Hi all , First off , thanks for your replies to my casting question
, I haven’t cast the shell yet , but your help has given me hope that
it is possible and lots of directions to try ! I have a lapidary
question next , I have been given some stones and equipment for a
local club and with it was a bag of white powder . I assume its a
polish , it has the name Raybrite on the bag . Can anyone tell me
anything about it and how its usually used ? I usually use Tin Oxide
on leather ,can this Raybrite be used the same way ?

Many thanks , Philip Wells , Nelson N.Z

Does it have any additional info like “Raybrite A”? If a white
powder my guess is it’s aluminum oxide and is often used on leather.

K Kelly

Philip - Yes, you can use Raybrite in similar fashion to tin oxide.
Raytech began making their trademarked polishes at least as early as
the 1970s; Raybrite is one of them.

Jim Small
Small Wonders

Philip Yes you can use it about the same as tin oxide. Raybrite is a
trade name for an aluminum oxide product…similar to Linda A/B but
made by Raytech Company. Raybrite also has different grades (A/B/C)
which simply differentiates the micron size of the power. They are
all levitated powders.

While all aluminum oxide powders are essentially the same, many
cutters swear that one is better than the other. Guess you can be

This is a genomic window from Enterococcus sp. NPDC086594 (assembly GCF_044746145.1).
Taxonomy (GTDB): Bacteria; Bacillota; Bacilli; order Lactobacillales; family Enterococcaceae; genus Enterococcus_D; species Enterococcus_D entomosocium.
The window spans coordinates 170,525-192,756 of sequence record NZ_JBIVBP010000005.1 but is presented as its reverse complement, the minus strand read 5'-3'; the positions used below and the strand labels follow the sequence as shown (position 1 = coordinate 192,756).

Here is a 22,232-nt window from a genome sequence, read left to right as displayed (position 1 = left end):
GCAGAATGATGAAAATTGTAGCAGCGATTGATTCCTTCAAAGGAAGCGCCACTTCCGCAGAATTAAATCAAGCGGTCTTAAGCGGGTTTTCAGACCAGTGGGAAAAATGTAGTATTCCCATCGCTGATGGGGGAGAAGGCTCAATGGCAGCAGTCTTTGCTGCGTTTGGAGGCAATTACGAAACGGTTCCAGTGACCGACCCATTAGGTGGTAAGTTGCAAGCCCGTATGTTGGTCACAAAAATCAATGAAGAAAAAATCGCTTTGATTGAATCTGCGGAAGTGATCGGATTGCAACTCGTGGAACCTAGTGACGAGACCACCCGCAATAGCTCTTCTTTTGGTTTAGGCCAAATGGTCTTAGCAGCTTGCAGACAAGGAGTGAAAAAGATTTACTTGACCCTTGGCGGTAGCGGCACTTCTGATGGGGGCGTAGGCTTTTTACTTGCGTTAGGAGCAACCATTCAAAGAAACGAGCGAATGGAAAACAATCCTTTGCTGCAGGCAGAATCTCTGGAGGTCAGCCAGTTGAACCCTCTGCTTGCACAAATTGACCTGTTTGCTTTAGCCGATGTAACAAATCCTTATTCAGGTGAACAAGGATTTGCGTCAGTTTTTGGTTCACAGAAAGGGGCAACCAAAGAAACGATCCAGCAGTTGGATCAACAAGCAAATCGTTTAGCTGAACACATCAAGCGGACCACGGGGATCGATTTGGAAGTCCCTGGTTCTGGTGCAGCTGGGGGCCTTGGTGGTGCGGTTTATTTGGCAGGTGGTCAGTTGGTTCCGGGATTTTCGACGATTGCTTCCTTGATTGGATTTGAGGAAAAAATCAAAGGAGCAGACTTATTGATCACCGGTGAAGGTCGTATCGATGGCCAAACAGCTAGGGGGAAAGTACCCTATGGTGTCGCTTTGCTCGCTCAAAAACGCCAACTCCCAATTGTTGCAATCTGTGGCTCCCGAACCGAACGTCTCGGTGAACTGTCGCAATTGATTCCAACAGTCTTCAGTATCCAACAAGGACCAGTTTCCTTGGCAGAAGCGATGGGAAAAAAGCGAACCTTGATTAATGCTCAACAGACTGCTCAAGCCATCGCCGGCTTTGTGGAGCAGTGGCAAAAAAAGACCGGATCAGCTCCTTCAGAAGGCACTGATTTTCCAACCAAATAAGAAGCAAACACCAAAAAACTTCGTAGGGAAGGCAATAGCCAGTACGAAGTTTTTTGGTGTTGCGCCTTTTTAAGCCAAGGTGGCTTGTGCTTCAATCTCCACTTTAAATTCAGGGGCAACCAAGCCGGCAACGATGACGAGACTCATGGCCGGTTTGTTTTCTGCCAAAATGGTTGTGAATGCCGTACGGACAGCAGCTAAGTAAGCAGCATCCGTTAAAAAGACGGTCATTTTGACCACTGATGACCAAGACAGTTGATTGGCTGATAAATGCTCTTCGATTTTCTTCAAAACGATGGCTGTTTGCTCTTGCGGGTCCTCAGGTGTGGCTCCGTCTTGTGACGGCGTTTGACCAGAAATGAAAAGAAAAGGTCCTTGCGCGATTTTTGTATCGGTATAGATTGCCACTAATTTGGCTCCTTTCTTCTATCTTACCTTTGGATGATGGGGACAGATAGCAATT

the judge of that. Youn might also try it on felt and
canvas…works great on certain stones but experimentation will tell
you which is best.

Cheers from Don at the Charles Belle Studio in SOFL where simple
elegance IS fine jewelry! @coralnut1

It’s just dawned on me that I forgot to answer this… A few days
back, someone mentioned finding a bag, labeled “Raybrite”, and
wanted to know what it was. In case others haven’t already helped
out, “Raybrite A” (and “B”) are Raytech Industries’ proprietary
names for their levigated alumina (a.k.a. aluminum oxide powder, or
“Linde A”), which is used as a polishing compound in both the
lapidary and optics fields. Please be careful to use a dual canister
respirator when handling this stuff, as it’s likely to be one of the
surest, fastest paths to silicosis, this side of asbestos. If the
bag you have is of the Raybrite “A”, its particles range from
0.3-0.5 microns, while the “B” particles run smaller, about 0.05
microns. Either way, it makes for a true mirror polish on just about
everything between Mohs’ 5 and 9.

Hope I’ve helped!

All the best,
Douglas Turet, GJ
Lapidary Artist, Designer & Goldsmith
Turet Design
P.O. Box 162
Arlington, MA 02476
Tel. (617) 325-5328
eFax (928) 222-0815